Well, it's almost that fun time of year again, and time to make my Me Made May pledge for 2017. This will be my fourth year participating in this fun sewing community challenge. Thanks so much to Zoe for organising this wonderful event which is in it's eighth year.
'I, Jean of http://sewjeanmargaret.blogspot.com.au/ and sewjeanmargaret on Instagram, sign up as a participant of Me-Made-May '17. I endeavour to wear only me made garments each day for the duration of May 2017 (excluding underwear, jeans and accessories)'
I will try to post daily photos on Instagram and I may do a weekly round up on the blog. I'm so looking forward to following along with all the other participants this year. Please join in the fun. You can tailor your challenge to suit yourself. This is not a competition, just a bit of sewing fun.
Thursday, 27 April 2017
Tuesday, 18 April 2017
|Style Arc Jema Panel Dress|
|Style Arc Jema Panel Dress|
I could not find any other Jema Panel Dresses on the internet, except for Anne from Clothing Engineer who has done an excellent review of this pattern which I found most helpful. The line drawing is not quite right. The proportions of the panels are different. I moved all the horizontal panel lines (except the top short front panel) down about 10 cm to better reflect the line drawing. I cut a straight size 12 and made no other alterations.
The fabric I used is a light weight denim from Spotlight. I decided to go with the frayed seam lines as a feature. The fringe is a light blue one way, and navy blue on the opposite grainline. I was careful to make sure the light blue fringe would feature on the vertical seam, and the navy fringe on the horizontal seams.
The pattern went together easily, a testament to Style Arc's great drafting skills. This dress was quite simple to construct and I would recommend it for a beginner seamstress. Anne from Clothing Engineer expanded on the technique of lapping the seams before creating the fringe which I found very helpful. I have included a photo of this step to show it clearly.
The lower panel's raw edge must be finished off to avoid fraying. (I overlocked mine). Mark a line 2cm from the finished edge. Mark a line 1cm from the raw edge of the upper panel that will be frayed. Now lap the upper panel over the lower panel, lining the raw edge up with the marked line on the lower panel. Pin and stitch along the line marked on the upper panel. Then stitch another line parallel to the stitching line.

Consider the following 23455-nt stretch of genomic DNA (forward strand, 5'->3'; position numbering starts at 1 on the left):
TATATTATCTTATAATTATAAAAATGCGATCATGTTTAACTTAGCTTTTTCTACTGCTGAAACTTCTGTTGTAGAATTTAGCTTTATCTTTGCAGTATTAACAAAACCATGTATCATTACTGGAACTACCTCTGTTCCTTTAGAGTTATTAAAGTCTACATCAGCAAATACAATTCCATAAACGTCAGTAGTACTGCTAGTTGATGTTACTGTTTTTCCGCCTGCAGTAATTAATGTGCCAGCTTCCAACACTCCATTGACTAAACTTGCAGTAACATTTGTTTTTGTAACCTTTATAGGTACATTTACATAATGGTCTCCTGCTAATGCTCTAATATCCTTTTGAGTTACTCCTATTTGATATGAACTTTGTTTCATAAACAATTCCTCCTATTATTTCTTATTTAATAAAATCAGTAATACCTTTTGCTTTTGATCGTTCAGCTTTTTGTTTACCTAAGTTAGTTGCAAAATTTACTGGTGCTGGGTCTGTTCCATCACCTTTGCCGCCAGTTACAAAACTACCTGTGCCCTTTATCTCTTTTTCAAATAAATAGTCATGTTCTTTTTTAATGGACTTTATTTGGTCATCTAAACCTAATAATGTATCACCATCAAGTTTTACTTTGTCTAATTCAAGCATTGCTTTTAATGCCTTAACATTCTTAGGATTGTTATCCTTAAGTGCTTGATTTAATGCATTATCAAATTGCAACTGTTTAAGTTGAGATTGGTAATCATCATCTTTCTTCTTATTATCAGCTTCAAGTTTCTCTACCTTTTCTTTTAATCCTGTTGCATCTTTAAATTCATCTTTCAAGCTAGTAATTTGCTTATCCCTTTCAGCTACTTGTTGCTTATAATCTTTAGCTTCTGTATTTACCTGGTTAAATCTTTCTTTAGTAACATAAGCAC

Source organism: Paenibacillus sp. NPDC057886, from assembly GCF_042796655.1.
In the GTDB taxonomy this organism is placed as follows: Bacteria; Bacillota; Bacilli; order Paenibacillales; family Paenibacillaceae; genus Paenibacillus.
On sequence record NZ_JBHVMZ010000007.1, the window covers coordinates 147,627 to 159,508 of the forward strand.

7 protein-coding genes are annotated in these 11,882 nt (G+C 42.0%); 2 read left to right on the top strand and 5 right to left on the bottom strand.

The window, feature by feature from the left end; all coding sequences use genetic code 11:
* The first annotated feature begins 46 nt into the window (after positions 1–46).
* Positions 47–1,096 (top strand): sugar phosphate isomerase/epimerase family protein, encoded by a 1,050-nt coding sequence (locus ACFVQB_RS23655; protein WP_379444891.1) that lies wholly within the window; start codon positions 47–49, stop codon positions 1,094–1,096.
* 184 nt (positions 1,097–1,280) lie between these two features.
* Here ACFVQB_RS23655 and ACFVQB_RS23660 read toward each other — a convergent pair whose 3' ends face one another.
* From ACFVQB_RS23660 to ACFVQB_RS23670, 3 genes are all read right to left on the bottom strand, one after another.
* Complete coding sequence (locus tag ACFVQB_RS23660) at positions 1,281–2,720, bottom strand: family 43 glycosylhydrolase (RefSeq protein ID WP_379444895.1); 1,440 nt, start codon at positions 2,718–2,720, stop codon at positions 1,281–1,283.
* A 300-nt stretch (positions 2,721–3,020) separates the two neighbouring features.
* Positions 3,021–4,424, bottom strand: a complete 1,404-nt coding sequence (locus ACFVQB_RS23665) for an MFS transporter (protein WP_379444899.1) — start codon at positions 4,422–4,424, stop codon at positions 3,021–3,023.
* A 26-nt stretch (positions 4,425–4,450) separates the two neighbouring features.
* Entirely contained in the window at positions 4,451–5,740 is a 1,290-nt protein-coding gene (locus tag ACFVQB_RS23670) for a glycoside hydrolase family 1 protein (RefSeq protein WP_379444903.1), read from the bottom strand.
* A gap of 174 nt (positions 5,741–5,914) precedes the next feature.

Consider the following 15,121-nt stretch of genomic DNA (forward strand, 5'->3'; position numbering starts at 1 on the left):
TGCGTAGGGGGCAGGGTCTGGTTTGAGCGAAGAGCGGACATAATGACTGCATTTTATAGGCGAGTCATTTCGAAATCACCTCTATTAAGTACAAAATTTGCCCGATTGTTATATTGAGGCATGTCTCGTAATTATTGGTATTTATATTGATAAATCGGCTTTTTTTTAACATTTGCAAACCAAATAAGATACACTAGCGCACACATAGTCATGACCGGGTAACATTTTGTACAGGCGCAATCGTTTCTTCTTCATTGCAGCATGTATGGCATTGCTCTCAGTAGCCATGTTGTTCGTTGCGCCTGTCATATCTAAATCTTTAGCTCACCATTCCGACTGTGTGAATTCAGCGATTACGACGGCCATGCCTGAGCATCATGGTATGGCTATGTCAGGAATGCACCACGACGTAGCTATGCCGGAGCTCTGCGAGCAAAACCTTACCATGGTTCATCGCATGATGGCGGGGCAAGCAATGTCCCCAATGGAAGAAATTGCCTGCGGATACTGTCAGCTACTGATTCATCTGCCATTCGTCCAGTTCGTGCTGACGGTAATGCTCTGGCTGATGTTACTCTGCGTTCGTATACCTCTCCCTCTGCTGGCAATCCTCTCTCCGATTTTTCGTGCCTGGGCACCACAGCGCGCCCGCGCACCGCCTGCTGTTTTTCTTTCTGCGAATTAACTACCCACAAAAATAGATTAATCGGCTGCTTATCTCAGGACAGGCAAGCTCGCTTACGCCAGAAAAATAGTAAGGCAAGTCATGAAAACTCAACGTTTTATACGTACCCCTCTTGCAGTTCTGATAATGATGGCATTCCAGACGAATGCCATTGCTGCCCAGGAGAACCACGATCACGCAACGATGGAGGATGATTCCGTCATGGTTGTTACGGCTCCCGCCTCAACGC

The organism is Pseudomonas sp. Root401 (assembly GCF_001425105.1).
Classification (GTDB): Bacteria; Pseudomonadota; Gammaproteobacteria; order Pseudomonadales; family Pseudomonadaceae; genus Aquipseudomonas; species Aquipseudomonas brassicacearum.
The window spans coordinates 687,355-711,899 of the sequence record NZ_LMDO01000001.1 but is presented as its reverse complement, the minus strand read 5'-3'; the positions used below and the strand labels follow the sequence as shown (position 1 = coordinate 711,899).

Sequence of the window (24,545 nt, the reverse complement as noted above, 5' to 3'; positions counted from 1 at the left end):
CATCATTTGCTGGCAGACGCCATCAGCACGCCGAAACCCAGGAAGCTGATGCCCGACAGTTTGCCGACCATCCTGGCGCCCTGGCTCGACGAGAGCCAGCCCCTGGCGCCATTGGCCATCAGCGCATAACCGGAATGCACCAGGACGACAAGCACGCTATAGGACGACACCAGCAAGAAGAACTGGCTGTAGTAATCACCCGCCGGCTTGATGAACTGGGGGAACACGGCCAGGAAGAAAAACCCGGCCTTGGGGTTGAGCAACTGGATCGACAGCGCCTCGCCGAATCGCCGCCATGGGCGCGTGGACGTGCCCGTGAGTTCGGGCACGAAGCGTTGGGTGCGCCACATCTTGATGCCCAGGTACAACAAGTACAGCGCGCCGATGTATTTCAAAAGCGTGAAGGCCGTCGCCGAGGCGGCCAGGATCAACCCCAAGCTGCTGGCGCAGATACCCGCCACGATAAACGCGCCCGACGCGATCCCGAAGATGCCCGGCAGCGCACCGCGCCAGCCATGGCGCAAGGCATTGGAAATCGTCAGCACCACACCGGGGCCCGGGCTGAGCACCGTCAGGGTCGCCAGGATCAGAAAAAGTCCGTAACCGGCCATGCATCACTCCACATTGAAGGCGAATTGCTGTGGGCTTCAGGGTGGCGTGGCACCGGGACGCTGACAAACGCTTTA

Red thread was used for the entire construction of this dress, as I thought it would be a fun contrast, and I was too lazy to bother changing threads between sewing seams and top stitching. For the top stitching I used a triple stitch to make it stand out and I am really pleased with how this worked out.
I sewed this dress in a few stints over the Easter break and I found creating the fringe to be very time consuming, but I do like the effect. I opted to turn up the hem, and the sleeve hems and top stitch with two rows of triple stitch, rather than finishing off with a fringe.
I sewed the sleeves in flat, before sewing the side seams and sleeve seams all in one go. The sleeves eased in effortlessly. I only needed to run one row of gathering stitches around the sleeve head to ease it into the armscye. I eliminated the back neck opening as it was unnecessary and the neckline is finished off with a double inside binding and top stitched. I also added a decorative top stitch on the shoulder seams and the centre back seam.
After wearing this dress all day today, I am a little disappointed in how it has bagged out in the seat and is sticking out strangley at the lower front, probably due to me sitting all day at work. This fabric may have been a little too stiff for this pattern and a fabric with a little more drape may have worked better. Oh well, you win some, you lose some. Now onto the next project...
Sunday, 2 April 2017
|Style Arc Hedy Designer Dress|
This is the Style Arc Hedy Designer Dress in the longer calf length version. I have made the shorter version previously here. I cut a straight size 12 with no alterations at all. The line drawing is a little misleading as the sleeve length finishes above the elbow and is definitely not 3/4 length as the illustration shows.
|Style Arc Hedy Designer Dress|
I am loving this longer version. It feels very elegant to wear. The fabric is a poly/spandex knit from Knitwit. I can't find it on the website today so I assume they have sold out. It's a lovely quality fabric with the perfect drape for this style. Also, no ironing required which makes it the perfect travel dress.
The fabric is thin which is ideal for this pattern, because the crossover fold at the front is several layers thick and can end up quite bulky if a thicker fabric is used. I had this problem with my first version, but this one was smooth sailing.
The design lines get a bit lost in this gorgeous bamboo print but I am happy with the overall look of the dress.
A close up view of the front cross over fold at the neckline. The neckline is finished off with a facing and it sits beautifully in this poly/spandex knit. I secured the facing with a few hand stitches at each seam allowance around the neckline, so it doesn't flip out at all.
A close up view of the side seam and front in seam pocket. This is such a clever design and comes together very nicely.
There are side slits at the hem line for walking ease. I over locked the raw edges of the side seams, before sewing the side seams with my sewing machine. The seam allowances were then pressed open and the side slits top stitched. The hems were all cover stitched.
The shape of the dress with arms out stretched is quite voluminous but the fabric drapes beautifully with your arms in the usual position.
I wore this dress out to dinner with my hubby for date night, last night. I felt elegant, stylish and comfortable so I guess it's a winner.